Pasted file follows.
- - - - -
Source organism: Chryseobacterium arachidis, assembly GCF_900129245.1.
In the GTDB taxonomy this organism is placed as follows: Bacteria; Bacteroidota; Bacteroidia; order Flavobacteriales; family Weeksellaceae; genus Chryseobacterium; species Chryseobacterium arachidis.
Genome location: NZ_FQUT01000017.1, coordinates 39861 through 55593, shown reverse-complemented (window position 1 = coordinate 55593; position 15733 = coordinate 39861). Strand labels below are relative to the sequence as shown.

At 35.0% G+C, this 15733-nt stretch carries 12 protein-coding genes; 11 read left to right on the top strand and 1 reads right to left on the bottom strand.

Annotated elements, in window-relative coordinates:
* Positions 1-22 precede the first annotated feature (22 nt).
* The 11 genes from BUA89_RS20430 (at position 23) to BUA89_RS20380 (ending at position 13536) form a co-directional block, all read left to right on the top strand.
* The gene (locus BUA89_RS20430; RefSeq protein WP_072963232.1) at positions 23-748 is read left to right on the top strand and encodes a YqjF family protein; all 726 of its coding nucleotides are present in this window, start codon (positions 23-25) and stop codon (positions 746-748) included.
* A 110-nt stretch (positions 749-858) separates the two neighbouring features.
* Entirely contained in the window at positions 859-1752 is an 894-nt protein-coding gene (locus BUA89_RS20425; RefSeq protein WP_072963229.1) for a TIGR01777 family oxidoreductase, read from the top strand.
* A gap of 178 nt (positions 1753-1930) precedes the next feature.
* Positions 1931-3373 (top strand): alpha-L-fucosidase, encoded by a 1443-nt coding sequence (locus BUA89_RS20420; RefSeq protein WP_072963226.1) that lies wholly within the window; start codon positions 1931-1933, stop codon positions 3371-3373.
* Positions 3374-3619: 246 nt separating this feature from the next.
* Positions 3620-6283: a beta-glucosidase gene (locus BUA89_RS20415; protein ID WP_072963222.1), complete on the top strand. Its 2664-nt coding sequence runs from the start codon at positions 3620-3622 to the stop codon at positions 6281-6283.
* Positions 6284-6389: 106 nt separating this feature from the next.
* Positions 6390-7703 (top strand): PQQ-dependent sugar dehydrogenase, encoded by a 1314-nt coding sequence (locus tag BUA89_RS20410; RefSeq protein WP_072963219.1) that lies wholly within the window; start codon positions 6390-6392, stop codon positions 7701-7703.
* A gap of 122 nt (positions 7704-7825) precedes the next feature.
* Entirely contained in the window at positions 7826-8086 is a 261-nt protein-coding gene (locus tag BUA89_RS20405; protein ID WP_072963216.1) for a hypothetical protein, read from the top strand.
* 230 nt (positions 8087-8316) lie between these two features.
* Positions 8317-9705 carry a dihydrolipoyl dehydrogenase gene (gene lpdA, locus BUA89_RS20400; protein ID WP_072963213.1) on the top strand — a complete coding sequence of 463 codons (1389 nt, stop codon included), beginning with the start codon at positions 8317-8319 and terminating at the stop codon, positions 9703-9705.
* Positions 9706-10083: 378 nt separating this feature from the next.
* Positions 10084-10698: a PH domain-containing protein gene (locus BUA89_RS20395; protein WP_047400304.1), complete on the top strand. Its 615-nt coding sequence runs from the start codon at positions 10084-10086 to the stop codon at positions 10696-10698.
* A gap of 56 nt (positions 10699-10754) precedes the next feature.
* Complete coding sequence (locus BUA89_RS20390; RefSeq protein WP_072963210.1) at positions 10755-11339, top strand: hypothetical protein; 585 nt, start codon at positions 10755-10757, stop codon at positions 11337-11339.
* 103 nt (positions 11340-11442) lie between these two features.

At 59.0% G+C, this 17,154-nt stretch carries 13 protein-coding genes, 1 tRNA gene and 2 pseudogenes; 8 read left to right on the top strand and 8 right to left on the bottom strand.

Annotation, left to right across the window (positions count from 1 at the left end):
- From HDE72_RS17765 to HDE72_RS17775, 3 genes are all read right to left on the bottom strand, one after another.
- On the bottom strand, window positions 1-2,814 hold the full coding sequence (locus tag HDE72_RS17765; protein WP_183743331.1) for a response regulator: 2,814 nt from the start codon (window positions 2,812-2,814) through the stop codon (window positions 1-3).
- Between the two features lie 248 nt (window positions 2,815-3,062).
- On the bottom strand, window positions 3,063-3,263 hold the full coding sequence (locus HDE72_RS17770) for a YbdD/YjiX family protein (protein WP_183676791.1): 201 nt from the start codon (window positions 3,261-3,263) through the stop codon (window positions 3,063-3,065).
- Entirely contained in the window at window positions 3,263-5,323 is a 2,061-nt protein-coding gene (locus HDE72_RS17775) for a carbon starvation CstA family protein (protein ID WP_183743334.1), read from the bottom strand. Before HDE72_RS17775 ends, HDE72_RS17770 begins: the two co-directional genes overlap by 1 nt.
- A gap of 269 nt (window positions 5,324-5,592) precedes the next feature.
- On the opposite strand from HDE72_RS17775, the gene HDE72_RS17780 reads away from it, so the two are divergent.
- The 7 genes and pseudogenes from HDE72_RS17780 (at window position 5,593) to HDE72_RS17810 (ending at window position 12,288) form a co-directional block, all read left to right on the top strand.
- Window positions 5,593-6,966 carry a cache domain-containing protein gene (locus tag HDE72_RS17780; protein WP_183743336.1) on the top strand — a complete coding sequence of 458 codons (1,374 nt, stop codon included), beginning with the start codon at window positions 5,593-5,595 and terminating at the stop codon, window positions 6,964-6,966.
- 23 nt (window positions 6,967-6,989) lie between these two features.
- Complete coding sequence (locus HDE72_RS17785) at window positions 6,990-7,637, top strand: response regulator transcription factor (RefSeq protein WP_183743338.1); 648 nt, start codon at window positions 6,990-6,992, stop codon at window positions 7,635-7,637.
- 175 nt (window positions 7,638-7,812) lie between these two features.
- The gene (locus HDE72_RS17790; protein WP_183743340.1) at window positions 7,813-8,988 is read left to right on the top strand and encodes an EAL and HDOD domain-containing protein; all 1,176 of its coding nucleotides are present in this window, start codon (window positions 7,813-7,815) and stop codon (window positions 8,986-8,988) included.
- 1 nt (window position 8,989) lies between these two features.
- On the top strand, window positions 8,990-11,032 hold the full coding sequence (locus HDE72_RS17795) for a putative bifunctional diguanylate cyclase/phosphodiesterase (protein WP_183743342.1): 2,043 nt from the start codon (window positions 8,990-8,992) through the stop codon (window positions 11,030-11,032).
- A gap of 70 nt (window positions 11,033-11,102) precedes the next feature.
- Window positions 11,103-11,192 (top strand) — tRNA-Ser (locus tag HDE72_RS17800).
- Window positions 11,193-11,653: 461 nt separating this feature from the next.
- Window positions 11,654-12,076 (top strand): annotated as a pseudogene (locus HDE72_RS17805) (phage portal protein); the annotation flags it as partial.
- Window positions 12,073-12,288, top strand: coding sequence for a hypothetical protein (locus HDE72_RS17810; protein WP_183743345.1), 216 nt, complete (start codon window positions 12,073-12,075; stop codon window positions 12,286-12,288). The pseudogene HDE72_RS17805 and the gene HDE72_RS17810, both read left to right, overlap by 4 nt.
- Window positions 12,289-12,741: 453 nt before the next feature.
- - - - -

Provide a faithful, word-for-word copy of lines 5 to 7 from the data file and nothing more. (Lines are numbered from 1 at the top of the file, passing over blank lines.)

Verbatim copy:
Annotated elements, in window-relative coordinates:
* Positions 1-22 precede the first annotated feature (22 nt).
* The 11 genes from BUA89_RS20430 (at position 23) to BUA89_RS20380 (ending at position 13536) form a co-directional block, all read left to right on the top strand.